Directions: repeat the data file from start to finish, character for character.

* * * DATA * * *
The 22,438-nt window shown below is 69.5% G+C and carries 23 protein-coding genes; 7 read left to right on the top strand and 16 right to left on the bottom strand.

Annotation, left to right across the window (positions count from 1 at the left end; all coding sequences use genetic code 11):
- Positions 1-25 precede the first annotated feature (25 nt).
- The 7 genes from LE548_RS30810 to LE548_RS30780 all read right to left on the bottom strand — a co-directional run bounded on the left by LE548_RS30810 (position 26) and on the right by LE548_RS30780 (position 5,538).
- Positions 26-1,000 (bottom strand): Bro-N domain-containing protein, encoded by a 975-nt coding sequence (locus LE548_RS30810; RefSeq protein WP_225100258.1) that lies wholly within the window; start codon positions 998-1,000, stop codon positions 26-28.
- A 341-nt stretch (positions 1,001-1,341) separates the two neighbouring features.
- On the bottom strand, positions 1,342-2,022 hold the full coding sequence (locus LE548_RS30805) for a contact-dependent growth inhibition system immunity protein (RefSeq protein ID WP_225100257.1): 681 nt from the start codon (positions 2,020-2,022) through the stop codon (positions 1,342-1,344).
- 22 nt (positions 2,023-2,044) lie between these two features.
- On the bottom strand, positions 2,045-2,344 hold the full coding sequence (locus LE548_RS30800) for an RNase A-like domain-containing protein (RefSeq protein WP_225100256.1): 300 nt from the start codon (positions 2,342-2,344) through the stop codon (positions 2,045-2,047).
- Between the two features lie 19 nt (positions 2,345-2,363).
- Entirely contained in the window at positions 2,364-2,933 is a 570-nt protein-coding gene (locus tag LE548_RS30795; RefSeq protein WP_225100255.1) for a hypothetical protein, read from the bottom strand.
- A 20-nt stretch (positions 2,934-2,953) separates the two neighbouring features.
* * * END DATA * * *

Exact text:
The 22,438-nt window shown below is 69.5% G+C and carries 23 protein-coding genes; 7 read left to right on the top strand and 16 right to left on the bottom strand.

Annotation, left to right across the window (positions count from 1 at the left end; all coding sequences use genetic code 11):
- Positions 1-25 precede the first annotated feature (25 nt).
- The 7 genes from LE548_RS30810 to LE548_RS30780 all read right to left on the bottom strand — a co-directional run bounded on the left by LE548_RS30810 (position 26) and on the right by LE548_RS30780 (position 5,538).
- Positions 26-1,000 (bottom strand): Bro-N domain-containing protein, encoded by a 975-nt coding sequence (locus LE548_RS30810; RefSeq protein WP_225100258.1) that lies wholly within the window; start codon positions 998-1,000, stop codon positions 26-28.
- A 341-nt stretch (positions 1,001-1,341) separates the two neighbouring features.
- On the bottom strand, positions 1,342-2,022 hold the full coding sequence (locus LE548_RS30805) for a contact-dependent growth inhibition system immunity protein (RefSeq protein ID WP_225100257.1): 681 nt from the start codon (positions 2,020-2,022) through the stop codon (positions 1,342-1,344).
- 22 nt (positions 2,023-2,044) lie between these two features.
- On the bottom strand, positions 2,045-2,344 hold the full coding sequence (locus LE548_RS30800) for an RNase A-like domain-containing protein (RefSeq protein WP_225100256.1): 300 nt from the start codon (positions 2,342-2,344) through the stop codon (positions 2,045-2,047).
- Between the two features lie 19 nt (positions 2,345-2,363).
- Entirely contained in the window at positions 2,364-2,933 is a 570-nt protein-coding gene (locus tag LE548_RS30795; RefSeq protein WP_225100255.1) for a hypothetical protein, read from the bottom strand.
- A 20-nt stretch (positions 2,934-2,953) separates the two neighbouring features.